Wednesday brought another kooky column from Times TV-beat reporter and critic Alessandra Stanley, "Voting Rights Drive 'Idol,' Not the Abuse or the Hair," explained America's eagerness to vote on "American Idol" in terms of blowback from Al Gore's loss in the 2000 presidential election.
"The high viewer turnout for 'Idol,' which is on tonight, cannot solely be explained by technological advances or a regression in human nature. It cannot be a coincidence that television voting rights arose so soon after the 2000 election left slightly more than half the voting population feeling cheated. Those who didn't go to the polls and fear that their abstention inadvertently made possible the invasion of Iraq may feel even worse. 'Idol' could be a displacement ritual: a psychological release that allows people to vote - and even vote often - in a contest that has no dangerous or even lasting consequences. (Even losers win out in the end: both Mr. Gore and Jennifer Hudson ended up on the Oscar stage.)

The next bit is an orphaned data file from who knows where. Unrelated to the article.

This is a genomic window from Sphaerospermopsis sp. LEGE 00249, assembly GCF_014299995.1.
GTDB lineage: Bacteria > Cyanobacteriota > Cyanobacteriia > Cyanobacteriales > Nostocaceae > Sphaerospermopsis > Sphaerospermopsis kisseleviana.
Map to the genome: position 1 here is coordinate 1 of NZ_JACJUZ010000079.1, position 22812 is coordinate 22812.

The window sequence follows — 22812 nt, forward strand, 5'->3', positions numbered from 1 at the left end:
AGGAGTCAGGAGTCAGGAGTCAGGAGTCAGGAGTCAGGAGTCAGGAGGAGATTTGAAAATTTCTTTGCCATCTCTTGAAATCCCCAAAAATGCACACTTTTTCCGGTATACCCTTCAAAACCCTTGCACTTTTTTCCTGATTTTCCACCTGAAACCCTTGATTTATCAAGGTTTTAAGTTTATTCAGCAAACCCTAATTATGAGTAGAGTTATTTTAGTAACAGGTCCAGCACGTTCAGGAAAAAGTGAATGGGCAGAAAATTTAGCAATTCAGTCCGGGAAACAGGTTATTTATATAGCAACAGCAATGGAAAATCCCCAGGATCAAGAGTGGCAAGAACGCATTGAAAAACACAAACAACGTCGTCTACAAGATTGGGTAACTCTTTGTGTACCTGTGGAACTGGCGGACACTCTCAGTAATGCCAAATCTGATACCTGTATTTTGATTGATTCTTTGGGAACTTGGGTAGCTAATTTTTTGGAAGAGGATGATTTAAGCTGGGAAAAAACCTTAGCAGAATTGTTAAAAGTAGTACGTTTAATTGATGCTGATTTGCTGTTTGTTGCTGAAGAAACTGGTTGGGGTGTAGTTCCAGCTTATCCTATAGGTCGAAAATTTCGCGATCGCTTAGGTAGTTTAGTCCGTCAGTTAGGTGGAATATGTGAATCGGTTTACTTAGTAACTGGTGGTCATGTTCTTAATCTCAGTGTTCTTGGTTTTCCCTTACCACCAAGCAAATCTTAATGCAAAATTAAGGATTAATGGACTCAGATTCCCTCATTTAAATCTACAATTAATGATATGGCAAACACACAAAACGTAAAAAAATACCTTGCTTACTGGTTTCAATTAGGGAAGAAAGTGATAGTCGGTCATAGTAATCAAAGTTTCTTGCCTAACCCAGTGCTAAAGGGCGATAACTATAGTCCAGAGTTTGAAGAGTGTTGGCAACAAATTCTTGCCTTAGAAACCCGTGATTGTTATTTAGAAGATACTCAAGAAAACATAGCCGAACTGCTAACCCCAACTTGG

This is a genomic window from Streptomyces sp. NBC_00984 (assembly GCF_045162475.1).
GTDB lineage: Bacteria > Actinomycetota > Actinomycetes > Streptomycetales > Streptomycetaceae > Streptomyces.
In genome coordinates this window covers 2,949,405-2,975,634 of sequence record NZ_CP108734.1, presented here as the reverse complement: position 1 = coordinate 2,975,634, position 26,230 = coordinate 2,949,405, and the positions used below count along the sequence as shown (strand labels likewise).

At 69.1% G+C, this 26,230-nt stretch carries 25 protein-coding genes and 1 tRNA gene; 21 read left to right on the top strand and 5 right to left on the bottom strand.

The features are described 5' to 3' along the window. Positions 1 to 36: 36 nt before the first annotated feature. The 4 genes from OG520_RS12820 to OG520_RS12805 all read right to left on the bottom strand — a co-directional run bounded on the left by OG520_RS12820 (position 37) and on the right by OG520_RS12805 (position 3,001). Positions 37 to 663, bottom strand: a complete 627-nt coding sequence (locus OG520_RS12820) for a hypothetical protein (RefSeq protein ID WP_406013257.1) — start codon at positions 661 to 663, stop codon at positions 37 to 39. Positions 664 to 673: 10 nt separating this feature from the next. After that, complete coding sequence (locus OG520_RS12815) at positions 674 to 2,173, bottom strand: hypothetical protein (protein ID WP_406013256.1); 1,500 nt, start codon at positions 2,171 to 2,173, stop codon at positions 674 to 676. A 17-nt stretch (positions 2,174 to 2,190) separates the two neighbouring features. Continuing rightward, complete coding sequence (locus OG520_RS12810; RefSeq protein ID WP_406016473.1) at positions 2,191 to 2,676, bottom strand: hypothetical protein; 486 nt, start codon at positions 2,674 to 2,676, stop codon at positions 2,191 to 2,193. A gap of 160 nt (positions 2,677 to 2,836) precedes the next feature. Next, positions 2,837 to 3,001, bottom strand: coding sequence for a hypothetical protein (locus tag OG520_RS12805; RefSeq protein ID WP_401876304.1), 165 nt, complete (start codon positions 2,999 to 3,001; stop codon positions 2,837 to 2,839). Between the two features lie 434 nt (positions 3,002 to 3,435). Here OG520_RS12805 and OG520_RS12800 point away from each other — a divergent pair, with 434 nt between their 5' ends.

"Maybe the reason that more people didn't turn out for the 2004 presidential race, despite the closeness of the tally four years earlier, is that they were still in denial and distracted by 'American Idol.'"
It's Stanley's silliest mash-up of pop culture and politics since she found anti-Bush discontent in NBC's science-fiction hit "Heroes." It's factually unsteady to boot - over 122 million people voted in the 2004 election (the 61% turnout marking the highest percentage since 1968), compared to around 106 million people in 2000 (with a 54% turnout)
Matthew Sheffield of NewsBusters has his own take on Stanley's latest puzzler.